We set out to do this systematically, working from the keyboard to the print mechanism. The first step on this path involves a lever called the universal lever that is pressed down when you press any key. Pressing the universal lever twists an H-plate, that turns a crank that pulls a link that lifts a dog that releases the clutch that turns a commutator at the back of the machine that converts one character from parallel to serial form. It would seem that Rube Goldberg has been hard at work here.

In any case, deep in the machine behind the keyboard is a screw you can loosen that allows you to work on a series of pry points to move the pivot point of the crank that converts the twisting of the H-plate to a pull on the link, and by carefully adjusting this, we were able to make the transmit clutch disengage for exactly one revolution whenever you press a key on the keyboard. It stays disengaged if you press the repeat key while holding another key down.

While working on this, we noticed that the paper-tape reader was always advancing when the machine was turned on, and in fact, it was always under power when the machine was plugged in, even when the power switch was in the off position. This is odd, so we reverse engineered the wiring of that particular circuit. The power supply for this circuit is the one we installed as part of dealing with Bug 38.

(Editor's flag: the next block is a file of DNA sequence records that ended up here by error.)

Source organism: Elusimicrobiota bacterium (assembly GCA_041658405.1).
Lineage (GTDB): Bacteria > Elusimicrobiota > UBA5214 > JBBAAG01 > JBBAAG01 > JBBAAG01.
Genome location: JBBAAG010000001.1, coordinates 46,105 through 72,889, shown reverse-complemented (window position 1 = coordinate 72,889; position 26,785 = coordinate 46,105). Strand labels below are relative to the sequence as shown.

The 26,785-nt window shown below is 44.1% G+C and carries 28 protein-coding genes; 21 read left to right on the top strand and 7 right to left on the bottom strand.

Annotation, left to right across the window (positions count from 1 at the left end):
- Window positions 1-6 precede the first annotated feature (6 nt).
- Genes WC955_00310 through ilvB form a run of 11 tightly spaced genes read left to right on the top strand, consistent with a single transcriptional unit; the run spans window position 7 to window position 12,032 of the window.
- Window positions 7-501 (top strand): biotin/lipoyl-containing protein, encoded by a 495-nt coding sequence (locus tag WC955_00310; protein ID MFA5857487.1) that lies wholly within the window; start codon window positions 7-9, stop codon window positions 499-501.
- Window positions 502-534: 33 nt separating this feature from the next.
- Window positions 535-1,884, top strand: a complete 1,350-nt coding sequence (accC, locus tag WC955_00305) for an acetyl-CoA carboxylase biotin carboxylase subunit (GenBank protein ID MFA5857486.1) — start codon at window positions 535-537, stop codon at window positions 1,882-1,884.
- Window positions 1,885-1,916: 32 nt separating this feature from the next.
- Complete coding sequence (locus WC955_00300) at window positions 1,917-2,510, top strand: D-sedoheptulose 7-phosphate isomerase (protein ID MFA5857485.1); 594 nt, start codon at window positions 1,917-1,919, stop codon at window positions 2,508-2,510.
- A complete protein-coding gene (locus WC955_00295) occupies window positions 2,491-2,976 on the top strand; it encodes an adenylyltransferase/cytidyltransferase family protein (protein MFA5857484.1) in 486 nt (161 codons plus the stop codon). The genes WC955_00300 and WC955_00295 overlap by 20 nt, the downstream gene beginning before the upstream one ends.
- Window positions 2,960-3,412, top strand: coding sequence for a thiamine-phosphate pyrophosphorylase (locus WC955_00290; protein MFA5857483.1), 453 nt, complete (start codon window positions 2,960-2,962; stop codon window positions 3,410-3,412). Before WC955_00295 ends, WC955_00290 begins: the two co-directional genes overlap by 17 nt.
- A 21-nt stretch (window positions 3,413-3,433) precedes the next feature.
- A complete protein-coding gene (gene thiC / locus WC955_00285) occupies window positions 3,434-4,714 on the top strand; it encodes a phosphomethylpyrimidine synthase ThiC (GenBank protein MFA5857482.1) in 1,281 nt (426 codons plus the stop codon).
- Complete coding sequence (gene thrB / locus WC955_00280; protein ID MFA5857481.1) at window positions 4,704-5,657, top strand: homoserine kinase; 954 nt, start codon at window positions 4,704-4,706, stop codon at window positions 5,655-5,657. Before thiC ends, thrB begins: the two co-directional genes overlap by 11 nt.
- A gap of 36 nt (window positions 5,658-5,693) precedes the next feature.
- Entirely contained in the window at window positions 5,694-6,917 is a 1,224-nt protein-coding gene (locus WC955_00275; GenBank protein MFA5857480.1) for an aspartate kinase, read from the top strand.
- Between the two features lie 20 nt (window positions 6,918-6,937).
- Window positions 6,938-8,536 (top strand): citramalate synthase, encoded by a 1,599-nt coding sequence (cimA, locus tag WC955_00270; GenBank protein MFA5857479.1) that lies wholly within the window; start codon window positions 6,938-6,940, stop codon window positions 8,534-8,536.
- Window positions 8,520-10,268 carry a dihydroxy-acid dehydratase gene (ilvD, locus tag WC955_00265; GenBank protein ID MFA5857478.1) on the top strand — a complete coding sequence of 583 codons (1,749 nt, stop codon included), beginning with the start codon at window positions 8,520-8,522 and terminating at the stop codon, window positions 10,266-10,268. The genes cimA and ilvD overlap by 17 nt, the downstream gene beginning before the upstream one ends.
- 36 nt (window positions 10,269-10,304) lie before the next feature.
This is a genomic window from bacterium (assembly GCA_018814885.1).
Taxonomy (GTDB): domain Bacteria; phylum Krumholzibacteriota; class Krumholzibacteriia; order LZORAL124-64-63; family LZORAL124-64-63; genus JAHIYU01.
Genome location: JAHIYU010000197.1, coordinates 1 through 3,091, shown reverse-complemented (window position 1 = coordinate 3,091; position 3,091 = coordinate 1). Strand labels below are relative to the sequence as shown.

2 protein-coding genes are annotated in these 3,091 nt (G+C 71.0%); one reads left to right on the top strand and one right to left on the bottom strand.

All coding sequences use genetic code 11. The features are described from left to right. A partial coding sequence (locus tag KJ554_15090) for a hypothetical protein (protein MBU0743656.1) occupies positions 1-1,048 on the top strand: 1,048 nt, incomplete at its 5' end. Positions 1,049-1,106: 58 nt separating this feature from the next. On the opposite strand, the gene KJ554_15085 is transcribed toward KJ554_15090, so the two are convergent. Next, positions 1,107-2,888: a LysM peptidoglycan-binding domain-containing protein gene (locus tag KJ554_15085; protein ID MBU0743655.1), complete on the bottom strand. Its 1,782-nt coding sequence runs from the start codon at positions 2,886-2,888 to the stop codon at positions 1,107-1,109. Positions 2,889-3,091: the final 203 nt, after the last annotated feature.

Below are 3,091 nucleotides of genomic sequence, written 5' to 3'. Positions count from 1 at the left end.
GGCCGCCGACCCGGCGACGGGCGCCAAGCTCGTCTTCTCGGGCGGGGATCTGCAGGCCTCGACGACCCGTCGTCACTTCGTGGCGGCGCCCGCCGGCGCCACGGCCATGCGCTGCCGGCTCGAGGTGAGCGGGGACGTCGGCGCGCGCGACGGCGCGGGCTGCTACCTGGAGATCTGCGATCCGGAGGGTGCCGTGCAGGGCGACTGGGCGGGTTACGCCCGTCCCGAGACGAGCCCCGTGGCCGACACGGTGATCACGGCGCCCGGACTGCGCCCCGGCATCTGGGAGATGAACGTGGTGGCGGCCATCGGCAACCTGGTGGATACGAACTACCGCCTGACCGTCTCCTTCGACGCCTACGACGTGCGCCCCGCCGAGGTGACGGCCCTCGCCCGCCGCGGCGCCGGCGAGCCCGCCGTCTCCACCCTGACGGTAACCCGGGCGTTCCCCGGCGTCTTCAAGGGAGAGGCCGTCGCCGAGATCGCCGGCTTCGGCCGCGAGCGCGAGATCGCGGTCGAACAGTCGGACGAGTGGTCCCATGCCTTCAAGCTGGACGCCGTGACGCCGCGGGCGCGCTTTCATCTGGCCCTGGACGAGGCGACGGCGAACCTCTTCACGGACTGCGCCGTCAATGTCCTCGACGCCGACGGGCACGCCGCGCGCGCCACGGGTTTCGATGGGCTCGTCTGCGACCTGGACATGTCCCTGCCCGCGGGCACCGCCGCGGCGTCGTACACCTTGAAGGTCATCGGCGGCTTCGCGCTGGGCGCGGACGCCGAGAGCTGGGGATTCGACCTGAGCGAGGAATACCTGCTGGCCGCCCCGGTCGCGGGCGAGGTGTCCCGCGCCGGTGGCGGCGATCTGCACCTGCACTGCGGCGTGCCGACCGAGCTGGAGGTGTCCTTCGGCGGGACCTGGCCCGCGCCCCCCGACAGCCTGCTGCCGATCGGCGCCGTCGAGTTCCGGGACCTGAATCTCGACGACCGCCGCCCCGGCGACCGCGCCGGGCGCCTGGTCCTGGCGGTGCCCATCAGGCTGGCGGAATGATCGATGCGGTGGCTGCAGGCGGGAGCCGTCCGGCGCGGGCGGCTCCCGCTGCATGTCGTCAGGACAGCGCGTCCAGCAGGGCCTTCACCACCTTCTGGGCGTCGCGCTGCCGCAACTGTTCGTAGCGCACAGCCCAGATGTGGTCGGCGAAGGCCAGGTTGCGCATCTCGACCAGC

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Adjustment
We found more evidence of Rube Goldberg at work here. Instead of having a relay or switch interrupt power to the paper-tape advance magnet when the tape reader is supposed to be off, the circuit is very simple, with the power supply in series with the paper-tape-reader advance solenoid and an interrupter switch that is triggered by a cam on the transmit clutch shaft. To turn off the tape reader, a latch catches the cam lever and holds it in the forward position, holding the interruptor switch open. This latch was out of adjustment so that it would not catch.

As with many other adjustments on the Teletype, there was a screw to loosen and then a set of pry points that could move the adjustable part in or out until the mechanism worked. The photo shows a socket wrench on the adjusting screw. You can see the pry-points just right of the wrench under the height-adjusting screw.